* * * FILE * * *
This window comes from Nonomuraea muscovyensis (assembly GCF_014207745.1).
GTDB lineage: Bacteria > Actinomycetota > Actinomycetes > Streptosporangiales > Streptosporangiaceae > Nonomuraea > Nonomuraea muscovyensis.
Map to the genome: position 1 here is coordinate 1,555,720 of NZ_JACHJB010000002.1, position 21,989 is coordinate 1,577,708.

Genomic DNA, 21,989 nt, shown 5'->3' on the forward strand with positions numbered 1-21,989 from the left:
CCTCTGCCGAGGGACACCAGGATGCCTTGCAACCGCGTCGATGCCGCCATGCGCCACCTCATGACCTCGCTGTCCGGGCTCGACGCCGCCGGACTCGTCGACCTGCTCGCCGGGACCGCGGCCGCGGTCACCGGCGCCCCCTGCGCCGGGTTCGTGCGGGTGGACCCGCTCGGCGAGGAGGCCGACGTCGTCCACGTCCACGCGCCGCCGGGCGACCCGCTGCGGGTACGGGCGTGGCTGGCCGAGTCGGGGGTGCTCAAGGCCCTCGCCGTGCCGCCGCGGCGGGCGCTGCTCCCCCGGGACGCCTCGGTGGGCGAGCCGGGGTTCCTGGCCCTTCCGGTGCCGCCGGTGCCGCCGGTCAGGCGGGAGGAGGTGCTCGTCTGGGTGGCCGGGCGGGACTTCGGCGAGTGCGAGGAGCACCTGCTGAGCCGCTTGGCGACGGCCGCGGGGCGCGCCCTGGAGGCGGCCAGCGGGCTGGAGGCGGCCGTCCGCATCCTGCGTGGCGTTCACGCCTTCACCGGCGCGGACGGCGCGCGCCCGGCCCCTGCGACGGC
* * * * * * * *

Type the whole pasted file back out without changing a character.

This window comes from Nonomuraea muscovyensis (assembly GCF_014207745.1).
GTDB lineage: Bacteria > Actinomycetota > Actinomycetes > Streptosporangiales > Streptosporangiaceae > Nonomuraea > Nonomuraea muscovyensis.
Map to the genome: position 1 here is coordinate 1,555,720 of NZ_JACHJB010000002.1, position 21,989 is coordinate 1,577,708.

Genomic DNA, 21,989 nt, shown 5'->3' on the forward strand with positions numbered 1-21,989 from the left:
CCTCTGCCGAGGGACACCAGGATGCCTTGCAACCGCGTCGATGCCGCCATGCGCCACCTCATGACCTCGCTGTCCGGGCTCGACGCCGCCGGACTCGTCGACCTGCTCGCCGGGACCGCGGCCGCGGTCACCGGCGCCCCCTGCGCCGGGTTCGTGCGGGTGGACCCGCTCGGCGAGGAGGCCGACGTCGTCCACGTCCACGCGCCGCCGGGCGACCCGCTGCGGGTACGGGCGTGGCTGGCCGAGTCGGGGGTGCTCAAGGCCCTCGCCGTGCCGCCGCGGCGGGCGCTGCTCCCCCGGGACGCCTCGGTGGGCGAGCCGGGGTTCCTGGCCCTTCCGGTGCCGCCGGTGCCGCCGGTCAGGCGGGAGGAGGTGCTCGTCTGGGTGGCCGGGCGGGACTTCGGCGAGTGCGAGGAGCACCTGCTGAGCCGCTTGGCGACGGCCGCGGGGCGCGCCCTGGAGGCGGCCAGCGGGCTGGAGGCGGCCGTCCGCATCCTGCGTGGCGTTCACGCCTTCACCGGCGCGGACGGCGCGCGCCCGGCCCCTGCGACGGC